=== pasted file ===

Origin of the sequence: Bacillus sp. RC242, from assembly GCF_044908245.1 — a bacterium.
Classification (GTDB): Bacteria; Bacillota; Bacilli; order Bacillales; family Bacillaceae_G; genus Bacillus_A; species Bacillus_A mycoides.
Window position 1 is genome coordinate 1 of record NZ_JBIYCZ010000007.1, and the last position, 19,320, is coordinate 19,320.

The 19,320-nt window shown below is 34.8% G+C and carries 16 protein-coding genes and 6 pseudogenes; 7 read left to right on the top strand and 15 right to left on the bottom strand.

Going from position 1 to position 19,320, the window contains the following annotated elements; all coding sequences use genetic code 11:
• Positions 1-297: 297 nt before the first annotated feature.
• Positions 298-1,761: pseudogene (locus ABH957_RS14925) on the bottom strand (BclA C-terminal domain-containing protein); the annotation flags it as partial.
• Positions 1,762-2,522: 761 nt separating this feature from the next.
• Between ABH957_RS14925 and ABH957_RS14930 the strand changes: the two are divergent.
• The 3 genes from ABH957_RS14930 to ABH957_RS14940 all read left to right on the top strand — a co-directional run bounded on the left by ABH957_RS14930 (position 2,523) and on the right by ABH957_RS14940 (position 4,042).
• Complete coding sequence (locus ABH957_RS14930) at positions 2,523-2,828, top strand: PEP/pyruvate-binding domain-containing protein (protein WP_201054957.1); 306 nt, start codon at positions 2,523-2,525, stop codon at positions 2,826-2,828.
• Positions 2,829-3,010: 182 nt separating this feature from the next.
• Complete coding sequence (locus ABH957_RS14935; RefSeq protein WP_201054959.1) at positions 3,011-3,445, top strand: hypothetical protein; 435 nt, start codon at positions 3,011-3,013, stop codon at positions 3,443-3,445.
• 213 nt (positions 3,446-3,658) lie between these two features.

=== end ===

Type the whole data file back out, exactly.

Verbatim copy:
Origin of the sequence: Bacillus sp. RC242, from assembly GCF_044908245.1 — a bacterium.
Classification (GTDB): Bacteria; Bacillota; Bacilli; order Bacillales; family Bacillaceae_G; genus Bacillus_A; species Bacillus_A mycoides.
Window position 1 is genome coordinate 1 of record NZ_JBIYCZ010000007.1, and the last position, 19,320, is coordinate 19,320.

The 19,320-nt window shown below is 34.8% G+C and carries 16 protein-coding genes and 6 pseudogenes; 7 read left to right on the top strand and 15 right to left on the bottom strand.

Going from position 1 to position 19,320, the window contains the following annotated elements; all coding sequences use genetic code 11:
• Positions 1-297: 297 nt before the first annotated feature.
• Positions 298-1,761: pseudogene (locus ABH957_RS14925) on the bottom strand (BclA C-terminal domain-containing protein); the annotation flags it as partial.
• Positions 1,762-2,522: 761 nt separating this feature from the next.
• Between ABH957_RS14925 and ABH957_RS14930 the strand changes: the two are divergent.
• The 3 genes from ABH957_RS14930 to ABH957_RS14940 all read left to right on the top strand — a co-directional run bounded on the left by ABH957_RS14930 (position 2,523) and on the right by ABH957_RS14940 (position 4,042).
• Complete coding sequence (locus ABH957_RS14930) at positions 2,523-2,828, top strand: PEP/pyruvate-binding domain-containing protein (protein WP_201054957.1); 306 nt, start codon at positions 2,523-2,525, stop codon at positions 2,826-2,828.
• Positions 2,829-3,010: 182 nt separating this feature from the next.
• Complete coding sequence (locus ABH957_RS14935; RefSeq protein WP_201054959.1) at positions 3,011-3,445, top strand: hypothetical protein; 435 nt, start codon at positions 3,011-3,013, stop codon at positions 3,443-3,445.
• 213 nt (positions 3,446-3,658) lie between these two features.